Both equally popular for a number of reasons, do you know all of the differences between an acorn squash vs butternut squash? What brings these two squash varieties together, and what makes them two distinct varieties? Whether you are interested in growing either of these two squash varieties or you want to use them in the kitchen, you’re in the right place.
In this article, we will compare and contrast acorn squash with butternut squash so that you can fully understand the differences between them. We will address their physical differences as well as what they are typically used for, as well as their nutritional information. Let’s get started and compare these two squashes now!
Comparing Acorn Squash vs Butternut Squash
|Cucurbita pepo var. turbinata
|Acorn shaped squash with distinct vertical ridges on the outside. Deep green in color, but also comes in white or yellow. The insides are orange, and the flavor is nutty and sweet.
|Smooth, tan skin covers beautiful orange squash inside. Shaped with a narrow top and large bottom half, full of seeds and pulp. Tastes nutty and delicate, with a sweetness that is similar to pumpkin.
|Best when roasted, but can also be sauteed and steamed. Also easy to stuff, and its delicate flavor lends well to sweet and savory things
|Popularly roasted, steamed, sauteed, or mashed. A great substitute for pumpkin or mashed potatoes, and it also works well in breads, muffins, and pies
|A great source of fiber and potassium, as well as magnesium
|A great source of Vitamin A and C, as well as sweetness with fewer calories
|Special Features and Fun Facts
|Technically a summer squash and not a winter one, with edible flowers!
|Originated in the year 1940, but is now the most popularly consumed winter squash variety!
Key Differences Between Acorn Squash vs Butternut Squash
There are a number of key differences between acorn squash and butternut squash. For example, butternut squash belong to the winter squash species, while acorn squash belong to the summer squash species. In addition, acorn squash typically has a green exterior, while butternut squash has a tan exterior. Finally, the shape of the acorn squash is very different from the shape of the butternut squash.
Let’s go over all of these differences in more detail now.
Acorn Squash vs Butternut Squash: Classification
Many people consider acorn squash a member of the winter squash family, similarly to butternut. However, butternut squash are technically winter squashes, while acorn squash are summer squashes. Looking at their species classifications, acorn squash belong to the pepo variety, while butternut squash belongs to the moschata variety.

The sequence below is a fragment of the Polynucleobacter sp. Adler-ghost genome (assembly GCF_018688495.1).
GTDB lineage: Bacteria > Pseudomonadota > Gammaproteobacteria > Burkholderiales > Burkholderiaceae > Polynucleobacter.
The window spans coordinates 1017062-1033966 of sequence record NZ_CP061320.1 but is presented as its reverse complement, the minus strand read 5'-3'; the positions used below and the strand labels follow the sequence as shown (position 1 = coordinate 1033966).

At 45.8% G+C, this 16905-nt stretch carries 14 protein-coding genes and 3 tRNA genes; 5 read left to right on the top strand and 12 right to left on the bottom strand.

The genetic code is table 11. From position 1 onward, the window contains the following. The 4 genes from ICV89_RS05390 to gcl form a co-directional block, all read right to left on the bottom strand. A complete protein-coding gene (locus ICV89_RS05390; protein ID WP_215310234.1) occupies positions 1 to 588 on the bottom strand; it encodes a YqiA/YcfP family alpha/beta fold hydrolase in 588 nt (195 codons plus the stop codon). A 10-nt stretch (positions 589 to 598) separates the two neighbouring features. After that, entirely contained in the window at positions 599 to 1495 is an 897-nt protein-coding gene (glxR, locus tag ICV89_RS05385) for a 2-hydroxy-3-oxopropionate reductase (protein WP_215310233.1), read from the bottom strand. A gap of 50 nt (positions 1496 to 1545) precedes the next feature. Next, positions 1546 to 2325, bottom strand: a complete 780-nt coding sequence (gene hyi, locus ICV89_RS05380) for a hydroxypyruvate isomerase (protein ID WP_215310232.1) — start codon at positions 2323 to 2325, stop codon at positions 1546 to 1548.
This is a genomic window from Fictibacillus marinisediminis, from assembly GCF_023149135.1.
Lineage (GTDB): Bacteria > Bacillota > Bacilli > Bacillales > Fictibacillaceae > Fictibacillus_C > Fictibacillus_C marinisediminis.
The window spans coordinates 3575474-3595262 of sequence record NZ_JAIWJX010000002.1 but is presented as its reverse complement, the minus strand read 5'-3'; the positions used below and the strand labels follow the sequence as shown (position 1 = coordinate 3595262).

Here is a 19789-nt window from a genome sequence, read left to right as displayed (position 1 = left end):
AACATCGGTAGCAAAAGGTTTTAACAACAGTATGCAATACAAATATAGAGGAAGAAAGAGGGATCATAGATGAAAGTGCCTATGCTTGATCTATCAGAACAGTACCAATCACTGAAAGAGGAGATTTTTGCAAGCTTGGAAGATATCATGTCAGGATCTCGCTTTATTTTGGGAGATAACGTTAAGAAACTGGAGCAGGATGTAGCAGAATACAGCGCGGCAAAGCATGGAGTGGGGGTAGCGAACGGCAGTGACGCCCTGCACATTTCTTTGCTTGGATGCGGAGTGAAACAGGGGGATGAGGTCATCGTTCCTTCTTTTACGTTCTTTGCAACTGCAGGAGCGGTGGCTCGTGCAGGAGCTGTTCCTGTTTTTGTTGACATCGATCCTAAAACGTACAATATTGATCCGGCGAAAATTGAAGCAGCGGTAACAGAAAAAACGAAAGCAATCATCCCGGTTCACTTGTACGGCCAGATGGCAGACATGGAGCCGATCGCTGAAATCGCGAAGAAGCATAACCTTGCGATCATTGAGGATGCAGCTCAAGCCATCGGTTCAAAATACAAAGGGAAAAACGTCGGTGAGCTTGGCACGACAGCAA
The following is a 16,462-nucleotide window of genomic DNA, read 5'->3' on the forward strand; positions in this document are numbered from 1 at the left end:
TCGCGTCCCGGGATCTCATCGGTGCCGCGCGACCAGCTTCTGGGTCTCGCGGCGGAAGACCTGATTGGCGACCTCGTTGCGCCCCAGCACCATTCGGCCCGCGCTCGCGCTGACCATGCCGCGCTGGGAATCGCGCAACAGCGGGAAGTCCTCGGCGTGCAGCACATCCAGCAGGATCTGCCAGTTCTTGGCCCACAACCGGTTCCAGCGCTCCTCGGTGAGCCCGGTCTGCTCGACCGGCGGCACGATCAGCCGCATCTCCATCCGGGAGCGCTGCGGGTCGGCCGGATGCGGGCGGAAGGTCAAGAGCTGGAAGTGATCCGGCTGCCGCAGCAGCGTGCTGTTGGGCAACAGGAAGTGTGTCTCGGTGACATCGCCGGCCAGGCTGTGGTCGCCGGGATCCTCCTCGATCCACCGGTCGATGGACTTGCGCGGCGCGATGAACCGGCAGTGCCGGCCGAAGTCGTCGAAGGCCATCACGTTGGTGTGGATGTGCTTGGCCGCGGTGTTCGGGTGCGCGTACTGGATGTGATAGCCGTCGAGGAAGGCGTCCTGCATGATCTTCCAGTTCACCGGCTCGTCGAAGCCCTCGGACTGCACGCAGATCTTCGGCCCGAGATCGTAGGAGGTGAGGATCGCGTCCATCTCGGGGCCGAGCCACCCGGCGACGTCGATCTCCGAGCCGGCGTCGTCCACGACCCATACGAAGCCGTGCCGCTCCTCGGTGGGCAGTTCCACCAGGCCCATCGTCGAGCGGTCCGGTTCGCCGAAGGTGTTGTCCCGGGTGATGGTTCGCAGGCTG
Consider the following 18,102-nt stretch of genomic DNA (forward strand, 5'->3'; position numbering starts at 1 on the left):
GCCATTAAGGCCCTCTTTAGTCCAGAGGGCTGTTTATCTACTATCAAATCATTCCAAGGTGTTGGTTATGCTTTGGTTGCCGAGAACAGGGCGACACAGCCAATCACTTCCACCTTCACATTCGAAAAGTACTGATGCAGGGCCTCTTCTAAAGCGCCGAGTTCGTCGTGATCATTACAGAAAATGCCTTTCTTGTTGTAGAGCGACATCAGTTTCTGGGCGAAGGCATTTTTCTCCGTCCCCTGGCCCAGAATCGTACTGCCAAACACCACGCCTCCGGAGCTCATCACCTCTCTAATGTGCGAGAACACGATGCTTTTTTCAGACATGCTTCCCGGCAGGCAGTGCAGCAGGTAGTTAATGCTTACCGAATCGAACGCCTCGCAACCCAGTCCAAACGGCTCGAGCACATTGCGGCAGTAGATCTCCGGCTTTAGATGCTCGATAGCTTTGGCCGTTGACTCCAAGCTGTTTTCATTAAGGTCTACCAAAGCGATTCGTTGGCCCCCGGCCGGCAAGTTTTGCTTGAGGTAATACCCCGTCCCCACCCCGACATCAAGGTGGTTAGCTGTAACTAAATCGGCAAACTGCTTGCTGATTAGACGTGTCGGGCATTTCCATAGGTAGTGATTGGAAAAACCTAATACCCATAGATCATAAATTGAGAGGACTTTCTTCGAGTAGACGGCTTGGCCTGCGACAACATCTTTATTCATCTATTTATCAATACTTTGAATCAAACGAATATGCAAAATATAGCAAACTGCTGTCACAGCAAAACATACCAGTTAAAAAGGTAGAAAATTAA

Acorn Squash vs Butternut Squash: Description
It’s easy to tell acorn squash apart from butternut squash based on their physical appearance alone. For example, acorn squash are shaped like acorns, while butternut squash have a unique oblong shape where their base is thicker than their top near the stem. The outside of a butternut squash is completely smooth, while acorn squash have unique vertical ridges surrounding the outside of them.
In addition, butternut squash is a tan-brown shade on the outside, while acorn squash is primarily green. However, there are also yellow and white varieties of acorn squash, while butternut squash remains tan. The interior color of butternut squash and acorn squash is strikingly similar to one another, both coming in a golden yellow color. However, the flavor of butternut squash is slightly sweeter and more potent compared to the mild flavor of acorn squash.
Acorn Squash vs Butternut Squash: Uses
You can use acorn squash and butternut squash in a variety of similar ways to one another, as both make fantastic substitutes for pumpkin or sweet potato. You can roast or mash either of these squash varieties, though butternut squash is more popular than acorn squash overall. In addition, stuffed acorn squash are very popular compared to stuffed butternut squash, given their unique shape that lends well to filling.
It’s important to note that both acorn squash and butternut squash need to be cured after harvesting, if you plan on growing either of these varieties in your own backyard. This ensures that the acorn squash and butternut squash is ready for a long shelf-life, though butternut squash has a longer shelf life compared to acorn squash.
Acorn Squash vs Butternut Squash: Nutrition Information
You may want to incorporate acorn squash and butternut squash into your regular meal routine, given the amount of vitamins and minerals found in either option. When it comes to fiber and potassium, acorn squash ranks fairly High, wild butternut squash is high in vitamin A and C. Given the fact that both of these squashes are healthier and lower in calories overall compared to potato options and other sweets foods, you may want to consider them over other alternatives!
Acorn Squash vs Butternut Squash: Special Features
Butternut squash is arguably the most popular squash variety after pumpkin, and it is leaps and bounds more popular compared to acorn squash. However, butternut squash has only been around since the 1940s, while acorn squash was a staple in the diet of indigenous people in North America and Mexico. In addition, acorn squash are technically considered summer squashes with edible flowers, while butternut squash is a tried-and-true winter squash!
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The photo featured at the top of this post is © iStock.com/MSPhotographic
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